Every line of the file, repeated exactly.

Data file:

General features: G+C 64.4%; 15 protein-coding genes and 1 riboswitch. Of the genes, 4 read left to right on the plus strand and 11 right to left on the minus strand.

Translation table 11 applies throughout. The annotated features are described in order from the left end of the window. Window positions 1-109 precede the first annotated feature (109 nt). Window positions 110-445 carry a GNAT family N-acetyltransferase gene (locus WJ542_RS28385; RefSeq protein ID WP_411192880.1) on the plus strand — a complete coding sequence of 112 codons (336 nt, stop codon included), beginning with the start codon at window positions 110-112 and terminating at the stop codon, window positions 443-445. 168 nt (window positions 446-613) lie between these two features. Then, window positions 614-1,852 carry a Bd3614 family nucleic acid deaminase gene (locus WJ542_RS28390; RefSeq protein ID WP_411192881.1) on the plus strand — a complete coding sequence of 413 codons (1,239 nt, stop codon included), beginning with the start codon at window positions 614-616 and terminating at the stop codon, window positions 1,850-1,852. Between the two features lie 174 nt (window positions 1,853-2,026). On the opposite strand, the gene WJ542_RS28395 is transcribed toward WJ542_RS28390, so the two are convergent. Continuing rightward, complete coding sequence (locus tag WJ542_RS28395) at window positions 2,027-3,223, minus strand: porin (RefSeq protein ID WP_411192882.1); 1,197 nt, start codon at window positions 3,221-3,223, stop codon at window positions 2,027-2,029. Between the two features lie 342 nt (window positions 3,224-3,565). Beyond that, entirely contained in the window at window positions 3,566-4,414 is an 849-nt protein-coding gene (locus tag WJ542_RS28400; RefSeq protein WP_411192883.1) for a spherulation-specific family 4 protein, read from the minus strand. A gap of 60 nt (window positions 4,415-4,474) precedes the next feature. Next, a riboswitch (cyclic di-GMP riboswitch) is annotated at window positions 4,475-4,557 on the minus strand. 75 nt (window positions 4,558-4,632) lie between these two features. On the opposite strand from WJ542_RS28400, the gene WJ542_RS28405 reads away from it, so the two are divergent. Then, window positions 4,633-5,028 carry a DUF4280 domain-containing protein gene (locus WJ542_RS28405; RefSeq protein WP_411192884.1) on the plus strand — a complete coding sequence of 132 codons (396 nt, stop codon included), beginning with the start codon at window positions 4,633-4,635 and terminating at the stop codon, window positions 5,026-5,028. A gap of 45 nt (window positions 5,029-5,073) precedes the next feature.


General features: G+C 64.4%; 15 protein-coding genes and 1 riboswitch. Of the genes, 4 read left to right on the plus strand and 11 right to left on the minus strand.

Translation table 11 applies throughout. The annotated features are described in order from the left end of the window. Window positions 1-109 precede the first annotated feature (109 nt). Window positions 110-445 carry a GNAT family N-acetyltransferase gene (locus WJ542_RS28385; RefSeq protein ID WP_411192880.1) on the plus strand — a complete coding sequence of 112 codons (336 nt, stop codon included), beginning with the start codon at window positions 110-112 and terminating at the stop codon, window positions 443-445. 168 nt (window positions 446-613) lie between these two features. Then, window positions 614-1,852 carry a Bd3614 family nucleic acid deaminase gene (locus WJ542_RS28390; RefSeq protein ID WP_411192881.1) on the plus strand — a complete coding sequence of 413 codons (1,239 nt, stop codon included), beginning with the start codon at window positions 614-616 and terminating at the stop codon, window positions 1,850-1,852. Between the two features lie 174 nt (window positions 1,853-2,026). On the opposite strand, the gene WJ542_RS28395 is transcribed toward WJ542_RS28390, so the two are convergent. Continuing rightward, complete coding sequence (locus tag WJ542_RS28395) at window positions 2,027-3,223, minus strand: porin (RefSeq protein ID WP_411192882.1); 1,197 nt, start codon at window positions 3,221-3,223, stop codon at window positions 2,027-2,029. Between the two features lie 342 nt (window positions 3,224-3,565). Beyond that, entirely contained in the window at window positions 3,566-4,414 is an 849-nt protein-coding gene (locus tag WJ542_RS28400; RefSeq protein WP_411192883.1) for a spherulation-specific family 4 protein, read from the minus strand. A gap of 60 nt (window positions 4,415-4,474) precedes the next feature. Next, a riboswitch (cyclic di-GMP riboswitch) is annotated at window positions 4,475-4,557 on the minus strand. 75 nt (window positions 4,558-4,632) lie between these two features. On the opposite strand from WJ542_RS28400, the gene WJ542_RS28405 reads away from it, so the two are divergent. Then, window positions 4,633-5,028 carry a DUF4280 domain-containing protein gene (locus WJ542_RS28405; RefSeq protein WP_411192884.1) on the plus strand — a complete coding sequence of 132 codons (396 nt, stop codon included), beginning with the start codon at window positions 4,633-4,635 and terminating at the stop codon, window positions 5,026-5,028. A gap of 45 nt (window positions 5,029-5,073) precedes the next feature.